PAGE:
I feel well equipped to make a future film. I think it is a minor miracle that films ever get made.

- Can you talk a bit about the casting process? In particular, what were you looking for in the central character of Ben?

Ben is an unconventional protagonist and is not someone who fits the mould. He is someone who is obsessive, has old-fashioned morals and principles and these drive the story. We wanted somebody who was going to have a warmth to them, but also a believable dark edge to them as well.

I had worked with Ed Stoppard the year before when our production company had produced a West End play that he was in; when we were thinking about who to cast Ed came to mind. Ed is a very charming man and very entertaining - at the same time I have seen him play these dark roles as well.

With Russell Tovey and Paul Kaye, who play the antagonists in the back, they come from a comedy background and in this film, they are playing quite malevolent characters. I liked the idea that the audience wouldn't quite know what to make of them.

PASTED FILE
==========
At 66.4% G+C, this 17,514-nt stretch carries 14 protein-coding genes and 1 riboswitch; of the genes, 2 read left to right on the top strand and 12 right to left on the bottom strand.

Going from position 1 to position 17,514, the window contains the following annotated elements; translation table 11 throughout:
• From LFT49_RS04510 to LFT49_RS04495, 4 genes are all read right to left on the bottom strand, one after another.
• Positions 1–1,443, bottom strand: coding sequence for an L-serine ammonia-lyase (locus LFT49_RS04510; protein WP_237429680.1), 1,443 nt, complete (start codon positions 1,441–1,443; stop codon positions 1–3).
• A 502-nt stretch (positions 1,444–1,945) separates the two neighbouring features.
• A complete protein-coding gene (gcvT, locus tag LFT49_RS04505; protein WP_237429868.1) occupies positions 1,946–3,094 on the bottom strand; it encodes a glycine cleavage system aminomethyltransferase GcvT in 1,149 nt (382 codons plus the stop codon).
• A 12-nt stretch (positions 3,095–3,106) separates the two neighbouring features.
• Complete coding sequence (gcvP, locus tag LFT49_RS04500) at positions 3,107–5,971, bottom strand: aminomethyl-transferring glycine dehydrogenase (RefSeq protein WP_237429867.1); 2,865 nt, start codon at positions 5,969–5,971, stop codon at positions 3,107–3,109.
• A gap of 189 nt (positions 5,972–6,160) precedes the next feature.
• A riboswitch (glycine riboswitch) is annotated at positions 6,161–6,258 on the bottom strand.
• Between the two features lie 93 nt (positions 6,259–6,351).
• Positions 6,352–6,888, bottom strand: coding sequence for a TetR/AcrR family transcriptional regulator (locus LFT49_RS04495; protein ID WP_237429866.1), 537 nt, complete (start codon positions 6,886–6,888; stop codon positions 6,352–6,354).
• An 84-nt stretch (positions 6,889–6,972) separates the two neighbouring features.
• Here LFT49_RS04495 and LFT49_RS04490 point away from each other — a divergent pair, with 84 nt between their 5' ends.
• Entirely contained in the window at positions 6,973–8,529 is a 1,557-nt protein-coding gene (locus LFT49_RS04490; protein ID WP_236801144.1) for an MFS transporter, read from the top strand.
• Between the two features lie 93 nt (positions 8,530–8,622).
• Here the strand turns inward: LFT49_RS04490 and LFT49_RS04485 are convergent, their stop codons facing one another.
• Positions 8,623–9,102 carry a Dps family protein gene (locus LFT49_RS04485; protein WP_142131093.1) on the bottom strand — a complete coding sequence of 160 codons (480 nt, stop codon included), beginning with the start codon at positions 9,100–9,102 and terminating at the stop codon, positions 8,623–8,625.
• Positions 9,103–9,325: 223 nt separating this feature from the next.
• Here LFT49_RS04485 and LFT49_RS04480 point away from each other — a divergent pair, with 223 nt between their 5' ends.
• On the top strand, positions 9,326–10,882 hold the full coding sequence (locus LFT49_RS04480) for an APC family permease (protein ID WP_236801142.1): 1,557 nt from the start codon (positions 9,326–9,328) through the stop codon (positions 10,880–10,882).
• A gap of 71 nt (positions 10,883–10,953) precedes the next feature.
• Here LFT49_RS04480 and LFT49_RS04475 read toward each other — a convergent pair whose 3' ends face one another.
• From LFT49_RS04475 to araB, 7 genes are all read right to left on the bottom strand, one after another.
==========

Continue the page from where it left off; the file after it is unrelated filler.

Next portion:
- How have you been finding the response to the film so far?

It is interesting; it is definitely a Marmite film. When we set out to make this film, we knew that there was an easy version of the film and a difficult version. We set out to make something that is a little experimental with a great group of actors.

Generally, it has been good. I think people do like the fact that it nods back to films of the seventies and has a slightly more old-fashioned sensibility and generates the scares from mood and tension rather than something more explicit.

- The film was part of the London Festival line-up, so how exciting was it to be part of that as a British director and a first-time filmmaker?

To actually be part of this festival is a huge milestone. I have always wanted to make a feature film, and I have been coming to Leicester Square for years to watch all the big movies.

To have your film premiere at a festival that has so much international attention: that is great for us as there is a lot of exposure. Hopefully, it might help us get the next film made as well.

- Finally, what is next for you?

We have been developing a film called The Mandrake Experiment, which is a conspiracy thriller. It is a modern-day film set in London, but it nods back to conspiracy thrillers of the past such as the The Ipcress File.

by for
find me on and follow me on